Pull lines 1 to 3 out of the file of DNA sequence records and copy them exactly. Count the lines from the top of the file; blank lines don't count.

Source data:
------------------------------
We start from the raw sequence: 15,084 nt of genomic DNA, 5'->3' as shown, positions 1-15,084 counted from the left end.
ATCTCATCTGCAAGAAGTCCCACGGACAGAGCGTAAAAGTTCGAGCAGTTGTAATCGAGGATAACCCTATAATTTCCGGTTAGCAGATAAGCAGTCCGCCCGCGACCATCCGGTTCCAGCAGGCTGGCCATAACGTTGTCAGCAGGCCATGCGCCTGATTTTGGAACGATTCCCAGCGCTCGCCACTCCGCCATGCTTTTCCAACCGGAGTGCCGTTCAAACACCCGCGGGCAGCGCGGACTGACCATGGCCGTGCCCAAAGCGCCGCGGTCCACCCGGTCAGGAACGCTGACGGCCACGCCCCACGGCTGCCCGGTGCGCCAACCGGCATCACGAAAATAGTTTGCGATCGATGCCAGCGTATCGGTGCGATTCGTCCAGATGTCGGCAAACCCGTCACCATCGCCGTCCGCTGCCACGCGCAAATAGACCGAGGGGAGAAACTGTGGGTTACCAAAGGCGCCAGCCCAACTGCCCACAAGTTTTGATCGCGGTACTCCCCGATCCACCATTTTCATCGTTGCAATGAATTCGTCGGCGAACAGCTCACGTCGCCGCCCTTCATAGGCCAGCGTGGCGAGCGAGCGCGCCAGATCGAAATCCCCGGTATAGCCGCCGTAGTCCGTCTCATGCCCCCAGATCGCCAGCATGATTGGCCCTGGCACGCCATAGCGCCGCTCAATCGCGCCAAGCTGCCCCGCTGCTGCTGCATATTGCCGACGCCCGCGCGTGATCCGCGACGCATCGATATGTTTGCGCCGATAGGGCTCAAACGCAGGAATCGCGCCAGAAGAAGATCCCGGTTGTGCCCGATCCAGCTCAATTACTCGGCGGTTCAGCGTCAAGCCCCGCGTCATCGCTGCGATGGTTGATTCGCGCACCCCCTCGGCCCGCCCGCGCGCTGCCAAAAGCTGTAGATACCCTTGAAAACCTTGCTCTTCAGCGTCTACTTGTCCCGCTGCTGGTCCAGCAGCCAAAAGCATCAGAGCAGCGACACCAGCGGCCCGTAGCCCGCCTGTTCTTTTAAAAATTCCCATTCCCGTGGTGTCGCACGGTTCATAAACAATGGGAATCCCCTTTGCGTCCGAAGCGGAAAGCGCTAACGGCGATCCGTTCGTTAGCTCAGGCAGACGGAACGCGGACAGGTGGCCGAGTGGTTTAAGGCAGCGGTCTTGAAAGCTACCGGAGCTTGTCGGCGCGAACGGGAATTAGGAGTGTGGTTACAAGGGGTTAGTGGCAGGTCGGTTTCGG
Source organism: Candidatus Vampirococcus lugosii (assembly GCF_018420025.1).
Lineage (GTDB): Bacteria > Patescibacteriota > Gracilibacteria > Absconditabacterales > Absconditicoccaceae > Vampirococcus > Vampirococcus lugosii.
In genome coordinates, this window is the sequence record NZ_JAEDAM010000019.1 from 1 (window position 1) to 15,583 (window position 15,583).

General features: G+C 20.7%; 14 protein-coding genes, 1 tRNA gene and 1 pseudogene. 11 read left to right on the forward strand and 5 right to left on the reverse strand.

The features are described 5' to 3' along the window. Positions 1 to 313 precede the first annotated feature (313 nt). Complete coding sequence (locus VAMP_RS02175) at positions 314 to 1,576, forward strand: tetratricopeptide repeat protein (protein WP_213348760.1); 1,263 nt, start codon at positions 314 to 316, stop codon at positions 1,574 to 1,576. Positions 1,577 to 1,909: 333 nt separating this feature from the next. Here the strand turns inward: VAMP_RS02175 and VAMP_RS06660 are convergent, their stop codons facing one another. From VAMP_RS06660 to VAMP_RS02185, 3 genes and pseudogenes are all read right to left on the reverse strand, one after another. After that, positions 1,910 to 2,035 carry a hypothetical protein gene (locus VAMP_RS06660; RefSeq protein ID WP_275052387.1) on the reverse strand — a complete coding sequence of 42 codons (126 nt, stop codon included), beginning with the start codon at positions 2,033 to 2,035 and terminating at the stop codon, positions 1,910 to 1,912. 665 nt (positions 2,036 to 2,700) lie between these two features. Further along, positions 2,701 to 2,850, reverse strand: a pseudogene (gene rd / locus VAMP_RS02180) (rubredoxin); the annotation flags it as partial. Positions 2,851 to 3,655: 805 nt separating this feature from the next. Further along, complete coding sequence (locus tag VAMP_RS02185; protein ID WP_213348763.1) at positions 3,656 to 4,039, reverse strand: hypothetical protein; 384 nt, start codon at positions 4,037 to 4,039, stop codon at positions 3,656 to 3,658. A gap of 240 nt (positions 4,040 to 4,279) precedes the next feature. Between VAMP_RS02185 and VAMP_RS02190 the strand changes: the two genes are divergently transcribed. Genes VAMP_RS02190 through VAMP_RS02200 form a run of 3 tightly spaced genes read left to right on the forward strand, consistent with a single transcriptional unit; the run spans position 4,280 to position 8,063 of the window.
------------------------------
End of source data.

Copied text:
We start from the raw sequence: 15,084 nt of genomic DNA, 5'->3' as shown, positions 1-15,084 counted from the left end.
ATCTCATCTGCAAGAAGTCCCACGGACAGAGCGTAAAAGTTCGAGCAGTTGTAATCGAGGATAACCCTATAATTTCCGGTTAGCAGATAAGCAGTCCGCCCGCGACCATCCGGTTCCAGCAGGCTGGCCATAACGTTGTCAGCAGGCCATGCGCCTGATTTTGGAACGATTCCCAGCGCTCGCCACTCCGCCATGCTTTTCCAACCGGAGTGCCGTTCAAACACCCGCGGGCAGCGCGGACTGACCATGGCCGTGCCCAAAGCGCCGCGGTCCACCCGGTCAGGAACGCTGACGGCCACGCCCCACGGCTGCCCGGTGCGCCAACCGGCATCACGAAAATAGTTTGCGATCGATGCCAGCGTATCGGTGCGATTCGTCCAGATGTCGGCAAACCCGTCACCATCGCCGTCCGCTGCCACGCGCAAATAGACCGAGGGGAGAAACTGTGGGTTACCAAAGGCGCCAGCCCAACTGCCCACAAGTTTTGATCGCGGTACTCCCCGATCCACCATTTTCATCGTTGCAATGAATTCGTCGGCGAACAGCTCACGTCGCCGCCCTTCATAGGCCAGCGTGGCGAGCGAGCGCGCCAGATCGAAATCCCCGGTATAGCCGCCGTAGTCCGTCTCATGCCCCCAGATCGCCAGCATGATTGGCCCTGGCACGCCATAGCGCCGCTCAATCGCGCCAAGCTGCCCCGCTGCTGCTGCATATTGCCGACGCCCGCGCGTGATCCGCGACGCATCGATATGTTTGCGCCGATAGGGCTCAAACGCAGGAATCGCGCCAGAAGAAGATCCCGGTTGTGCCCGATCCAGCTCAATTACTCGGCGGTTCAGCGTCAAGCCCCGCGTCATCGCTGCGATGGTTGATTCGCGCACCCCCTCGGCCCGCCCGCGCGCTGCCAAAAGCTGTAGATACCCTTGAAAACCTTGCTCTTCAGCGTCTACTTGTCCCGCTGCTGGTCCAGCAGCCAAAAGCATCAGAGCAGCGACACCAGCGGCCCGTAGCCCGCCTGTTCTTTTAAAAATTCCCATTCCCGTGGTGTCGCACGGTTCATAAACAATGGGAATCCCCTTTGCGTCCGAAGCGGAAAGCGCTAACGGCGATCCGTTCGTTAGCTCAGGCAGACGGAACGCGGACAGGTGGCCGAGTGGTTTAAGGCAGCGGTCTTGAAAGCTACCGGAGCTTGTCGGCGCGAACGGGAATTAGGAGTGTGGTTACAAGGGGTTAGTGGCAGGTCGGTTTCGG
Source organism: Candidatus Vampirococcus lugosii (assembly GCF_018420025.1).